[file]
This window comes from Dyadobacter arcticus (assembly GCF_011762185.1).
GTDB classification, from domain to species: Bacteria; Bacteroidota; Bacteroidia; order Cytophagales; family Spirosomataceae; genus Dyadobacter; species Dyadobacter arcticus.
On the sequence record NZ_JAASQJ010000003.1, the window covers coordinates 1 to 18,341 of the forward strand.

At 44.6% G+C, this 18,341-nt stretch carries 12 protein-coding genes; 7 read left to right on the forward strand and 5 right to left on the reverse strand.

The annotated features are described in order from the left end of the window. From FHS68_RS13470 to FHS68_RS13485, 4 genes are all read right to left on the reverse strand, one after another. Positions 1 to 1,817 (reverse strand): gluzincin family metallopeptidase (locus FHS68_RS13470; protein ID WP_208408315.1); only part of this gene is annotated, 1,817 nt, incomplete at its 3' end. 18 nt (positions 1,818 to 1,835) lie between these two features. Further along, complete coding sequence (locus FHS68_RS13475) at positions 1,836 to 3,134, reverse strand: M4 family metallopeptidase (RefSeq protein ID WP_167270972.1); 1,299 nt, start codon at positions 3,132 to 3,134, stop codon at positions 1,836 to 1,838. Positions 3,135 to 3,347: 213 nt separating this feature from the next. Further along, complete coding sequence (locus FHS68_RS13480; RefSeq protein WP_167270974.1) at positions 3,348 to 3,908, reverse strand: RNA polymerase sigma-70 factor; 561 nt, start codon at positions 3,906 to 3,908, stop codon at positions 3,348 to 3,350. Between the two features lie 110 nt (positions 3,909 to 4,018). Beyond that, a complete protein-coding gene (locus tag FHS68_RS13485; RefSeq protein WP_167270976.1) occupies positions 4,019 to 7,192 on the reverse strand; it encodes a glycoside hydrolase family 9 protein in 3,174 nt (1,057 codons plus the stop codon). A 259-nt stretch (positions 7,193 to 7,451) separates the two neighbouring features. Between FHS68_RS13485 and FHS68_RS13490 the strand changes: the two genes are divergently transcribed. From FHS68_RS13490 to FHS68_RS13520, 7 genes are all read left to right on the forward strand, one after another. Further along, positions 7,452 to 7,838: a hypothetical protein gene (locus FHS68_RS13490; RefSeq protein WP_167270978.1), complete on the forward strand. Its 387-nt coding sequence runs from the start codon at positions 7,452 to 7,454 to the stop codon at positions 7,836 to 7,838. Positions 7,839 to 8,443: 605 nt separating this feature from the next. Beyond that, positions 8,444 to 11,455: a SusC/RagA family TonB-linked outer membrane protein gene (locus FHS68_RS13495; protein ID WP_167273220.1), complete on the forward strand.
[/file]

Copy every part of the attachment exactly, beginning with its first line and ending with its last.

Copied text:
This window comes from Dyadobacter arcticus (assembly GCF_011762185.1).
GTDB classification, from domain to species: Bacteria; Bacteroidota; Bacteroidia; order Cytophagales; family Spirosomataceae; genus Dyadobacter; species Dyadobacter arcticus.
On the sequence record NZ_JAASQJ010000003.1, the window covers coordinates 1 to 18,341 of the forward strand.

At 44.6% G+C, this 18,341-nt stretch carries 12 protein-coding genes; 7 read left to right on the forward strand and 5 right to left on the reverse strand.

The annotated features are described in order from the left end of the window. From FHS68_RS13470 to FHS68_RS13485, 4 genes are all read right to left on the reverse strand, one after another. Positions 1 to 1,817 (reverse strand): gluzincin family metallopeptidase (locus FHS68_RS13470; protein ID WP_208408315.1); only part of this gene is annotated, 1,817 nt, incomplete at its 3' end. 18 nt (positions 1,818 to 1,835) lie between these two features. Further along, complete coding sequence (locus FHS68_RS13475) at positions 1,836 to 3,134, reverse strand: M4 family metallopeptidase (RefSeq protein ID WP_167270972.1); 1,299 nt, start codon at positions 3,132 to 3,134, stop codon at positions 1,836 to 1,838. Positions 3,135 to 3,347: 213 nt separating this feature from the next. Further along, complete coding sequence (locus FHS68_RS13480; RefSeq protein WP_167270974.1) at positions 3,348 to 3,908, reverse strand: RNA polymerase sigma-70 factor; 561 nt, start codon at positions 3,906 to 3,908, stop codon at positions 3,348 to 3,350. Between the two features lie 110 nt (positions 3,909 to 4,018). Beyond that, a complete protein-coding gene (locus tag FHS68_RS13485; RefSeq protein WP_167270976.1) occupies positions 4,019 to 7,192 on the reverse strand; it encodes a glycoside hydrolase family 9 protein in 3,174 nt (1,057 codons plus the stop codon). A 259-nt stretch (positions 7,193 to 7,451) separates the two neighbouring features. Between FHS68_RS13485 and FHS68_RS13490 the strand changes: the two genes are divergently transcribed. From FHS68_RS13490 to FHS68_RS13520, 7 genes are all read left to right on the forward strand, one after another. Further along, positions 7,452 to 7,838: a hypothetical protein gene (locus FHS68_RS13490; RefSeq protein WP_167270978.1), complete on the forward strand. Its 387-nt coding sequence runs from the start codon at positions 7,452 to 7,454 to the stop codon at positions 7,836 to 7,838. Positions 7,839 to 8,443: 605 nt separating this feature from the next. Beyond that, positions 8,444 to 11,455: a SusC/RagA family TonB-linked outer membrane protein gene (locus FHS68_RS13495; protein ID WP_167273220.1), complete on the forward strand.